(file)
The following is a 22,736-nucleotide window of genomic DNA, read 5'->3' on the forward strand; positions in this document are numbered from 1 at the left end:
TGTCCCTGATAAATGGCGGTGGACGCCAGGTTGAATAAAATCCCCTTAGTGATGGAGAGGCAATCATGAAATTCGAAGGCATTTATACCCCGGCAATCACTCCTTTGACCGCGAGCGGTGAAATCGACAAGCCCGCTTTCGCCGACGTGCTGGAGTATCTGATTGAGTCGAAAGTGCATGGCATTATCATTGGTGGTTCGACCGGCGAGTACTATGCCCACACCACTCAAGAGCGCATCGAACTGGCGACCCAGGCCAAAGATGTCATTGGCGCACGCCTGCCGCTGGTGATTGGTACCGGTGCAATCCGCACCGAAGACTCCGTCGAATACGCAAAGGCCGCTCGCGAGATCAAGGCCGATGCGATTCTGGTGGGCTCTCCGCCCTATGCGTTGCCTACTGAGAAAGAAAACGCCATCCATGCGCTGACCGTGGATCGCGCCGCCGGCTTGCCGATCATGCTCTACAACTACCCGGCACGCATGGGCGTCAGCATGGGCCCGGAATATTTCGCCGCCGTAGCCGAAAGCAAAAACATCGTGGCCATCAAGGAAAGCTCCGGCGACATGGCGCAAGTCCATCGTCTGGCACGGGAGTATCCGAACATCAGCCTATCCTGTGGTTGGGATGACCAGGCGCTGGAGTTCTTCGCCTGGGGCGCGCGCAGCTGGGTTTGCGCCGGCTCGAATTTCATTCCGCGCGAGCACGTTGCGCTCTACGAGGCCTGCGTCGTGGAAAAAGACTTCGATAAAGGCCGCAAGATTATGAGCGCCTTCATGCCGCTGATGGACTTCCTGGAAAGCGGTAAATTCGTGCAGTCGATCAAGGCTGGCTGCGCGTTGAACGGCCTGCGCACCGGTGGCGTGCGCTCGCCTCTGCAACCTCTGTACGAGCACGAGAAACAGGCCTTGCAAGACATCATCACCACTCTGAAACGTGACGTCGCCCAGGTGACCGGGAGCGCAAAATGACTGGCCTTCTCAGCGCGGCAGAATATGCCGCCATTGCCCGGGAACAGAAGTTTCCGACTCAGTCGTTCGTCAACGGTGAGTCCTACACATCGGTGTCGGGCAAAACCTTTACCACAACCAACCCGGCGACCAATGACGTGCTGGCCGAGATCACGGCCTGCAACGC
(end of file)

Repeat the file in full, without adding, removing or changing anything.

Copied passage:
The following is a 22,736-nucleotide window of genomic DNA, read 5'->3' on the forward strand; positions in this document are numbered from 1 at the left end:
TGTCCCTGATAAATGGCGGTGGACGCCAGGTTGAATAAAATCCCCTTAGTGATGGAGAGGCAATCATGAAATTCGAAGGCATTTATACCCCGGCAATCACTCCTTTGACCGCGAGCGGTGAAATCGACAAGCCCGCTTTCGCCGACGTGCTGGAGTATCTGATTGAGTCGAAAGTGCATGGCATTATCATTGGTGGTTCGACCGGCGAGTACTATGCCCACACCACTCAAGAGCGCATCGAACTGGCGACCCAGGCCAAAGATGTCATTGGCGCACGCCTGCCGCTGGTGATTGGTACCGGTGCAATCCGCACCGAAGACTCCGTCGAATACGCAAAGGCCGCTCGCGAGATCAAGGCCGATGCGATTCTGGTGGGCTCTCCGCCCTATGCGTTGCCTACTGAGAAAGAAAACGCCATCCATGCGCTGACCGTGGATCGCGCCGCCGGCTTGCCGATCATGCTCTACAACTACCCGGCACGCATGGGCGTCAGCATGGGCCCGGAATATTTCGCCGCCGTAGCCGAAAGCAAAAACATCGTGGCCATCAAGGAAAGCTCCGGCGACATGGCGCAAGTCCATCGTCTGGCACGGGAGTATCCGAACATCAGCCTATCCTGTGGTTGGGATGACCAGGCGCTGGAGTTCTTCGCCTGGGGCGCGCGCAGCTGGGTTTGCGCCGGCTCGAATTTCATTCCGCGCGAGCACGTTGCGCTCTACGAGGCCTGCGTCGTGGAAAAAGACTTCGATAAAGGCCGCAAGATTATGAGCGCCTTCATGCCGCTGATGGACTTCCTGGAAAGCGGTAAATTCGTGCAGTCGATCAAGGCTGGCTGCGCGTTGAACGGCCTGCGCACCGGTGGCGTGCGCTCGCCTCTGCAACCTCTGTACGAGCACGAGAAACAGGCCTTGCAAGACATCATCACCACTCTGAAACGTGACGTCGCCCAGGTGACCGGGAGCGCAAAATGACTGGCCTTCTCAGCGCGGCAGAATATGCCGCCATTGCCCGGGAACAGAAGTTTCCGACTCAGTCGTTCGTCAACGGTGAGTCCTACACATCGGTGTCGGGCAAAACCTTTACCACAACCAACCCGGCGACCAATGACGTGCTGGCCGAGATCACGGCCTGCAACGC